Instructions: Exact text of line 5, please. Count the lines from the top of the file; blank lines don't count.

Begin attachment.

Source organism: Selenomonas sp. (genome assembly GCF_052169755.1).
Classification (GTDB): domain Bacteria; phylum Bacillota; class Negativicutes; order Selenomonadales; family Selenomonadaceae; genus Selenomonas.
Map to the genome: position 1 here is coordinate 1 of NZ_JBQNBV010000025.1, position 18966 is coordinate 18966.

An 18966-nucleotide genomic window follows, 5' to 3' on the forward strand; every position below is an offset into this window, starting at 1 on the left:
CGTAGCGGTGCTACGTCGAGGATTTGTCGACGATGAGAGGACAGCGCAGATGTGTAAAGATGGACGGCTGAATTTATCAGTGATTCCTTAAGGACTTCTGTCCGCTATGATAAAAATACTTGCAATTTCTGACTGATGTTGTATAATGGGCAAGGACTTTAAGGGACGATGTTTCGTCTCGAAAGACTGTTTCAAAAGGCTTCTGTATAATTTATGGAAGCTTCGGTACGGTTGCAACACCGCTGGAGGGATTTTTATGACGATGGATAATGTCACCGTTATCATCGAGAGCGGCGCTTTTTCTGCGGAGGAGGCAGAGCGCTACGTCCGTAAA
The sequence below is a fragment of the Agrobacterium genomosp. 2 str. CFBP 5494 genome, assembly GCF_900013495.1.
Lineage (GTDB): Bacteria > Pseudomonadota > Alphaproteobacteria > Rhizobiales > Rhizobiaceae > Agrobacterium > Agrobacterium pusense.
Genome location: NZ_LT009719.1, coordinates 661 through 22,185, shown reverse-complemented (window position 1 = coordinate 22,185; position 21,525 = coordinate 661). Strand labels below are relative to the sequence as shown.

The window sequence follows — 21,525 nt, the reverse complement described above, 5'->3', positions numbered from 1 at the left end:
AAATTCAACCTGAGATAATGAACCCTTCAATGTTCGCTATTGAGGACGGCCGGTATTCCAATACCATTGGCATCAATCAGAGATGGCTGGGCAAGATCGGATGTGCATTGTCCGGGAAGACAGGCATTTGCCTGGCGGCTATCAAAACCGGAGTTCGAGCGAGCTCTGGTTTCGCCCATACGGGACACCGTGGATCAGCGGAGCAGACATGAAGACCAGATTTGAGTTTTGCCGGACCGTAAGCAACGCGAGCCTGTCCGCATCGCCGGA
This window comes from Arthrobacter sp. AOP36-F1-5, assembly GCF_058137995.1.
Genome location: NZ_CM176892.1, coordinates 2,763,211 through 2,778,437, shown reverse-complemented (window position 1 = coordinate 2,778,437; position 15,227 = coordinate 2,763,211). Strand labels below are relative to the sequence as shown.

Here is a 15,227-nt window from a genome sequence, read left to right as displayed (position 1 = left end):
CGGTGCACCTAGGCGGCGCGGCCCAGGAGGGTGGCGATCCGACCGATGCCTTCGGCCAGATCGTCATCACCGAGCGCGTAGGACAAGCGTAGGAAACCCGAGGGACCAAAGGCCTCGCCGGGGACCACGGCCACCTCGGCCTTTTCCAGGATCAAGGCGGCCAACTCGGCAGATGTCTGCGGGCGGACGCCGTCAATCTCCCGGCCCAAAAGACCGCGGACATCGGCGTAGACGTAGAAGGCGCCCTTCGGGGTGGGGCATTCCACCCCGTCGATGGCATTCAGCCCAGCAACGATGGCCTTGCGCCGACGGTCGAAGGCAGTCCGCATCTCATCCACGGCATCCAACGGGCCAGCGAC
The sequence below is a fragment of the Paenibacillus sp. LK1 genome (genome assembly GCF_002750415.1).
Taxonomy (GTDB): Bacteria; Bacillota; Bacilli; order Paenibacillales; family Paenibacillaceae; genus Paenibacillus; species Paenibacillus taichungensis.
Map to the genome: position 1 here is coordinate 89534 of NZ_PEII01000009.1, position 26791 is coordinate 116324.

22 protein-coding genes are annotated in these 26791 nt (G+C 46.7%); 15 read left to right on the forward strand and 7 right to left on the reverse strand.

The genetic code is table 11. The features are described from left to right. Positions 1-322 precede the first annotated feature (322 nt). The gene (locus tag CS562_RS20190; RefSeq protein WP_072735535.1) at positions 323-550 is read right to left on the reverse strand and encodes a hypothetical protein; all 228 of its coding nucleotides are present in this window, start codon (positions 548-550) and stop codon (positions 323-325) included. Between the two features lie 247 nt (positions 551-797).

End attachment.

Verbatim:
CGTAGCGGTGCTACGTCGAGGATTTGTCGACGATGAGAGGACAGCGCAGATGTGTAAAGATGGACGGCTGAATTTATCAGTGATTCCTTAAGGACTTCTGTCCGCTATGATAAAAATACTTGCAATTTCTGACTGATGTTGTATAATGGGCAAGGACTTTAAGGGACGATGTTTCGTCTCGAAAGACTGTTTCAAAAGGCTTCTGTATAATTTATGGAAGCTTCGGTACGGTTGCAACACCGCTGGAGGGATTTTTATGACGATGGATAATGTCACCGTTATCATCGAGAGCGGCGCTTTTTCTGCGGAGGAGGCAGAGCGCTACGTCCGTAAA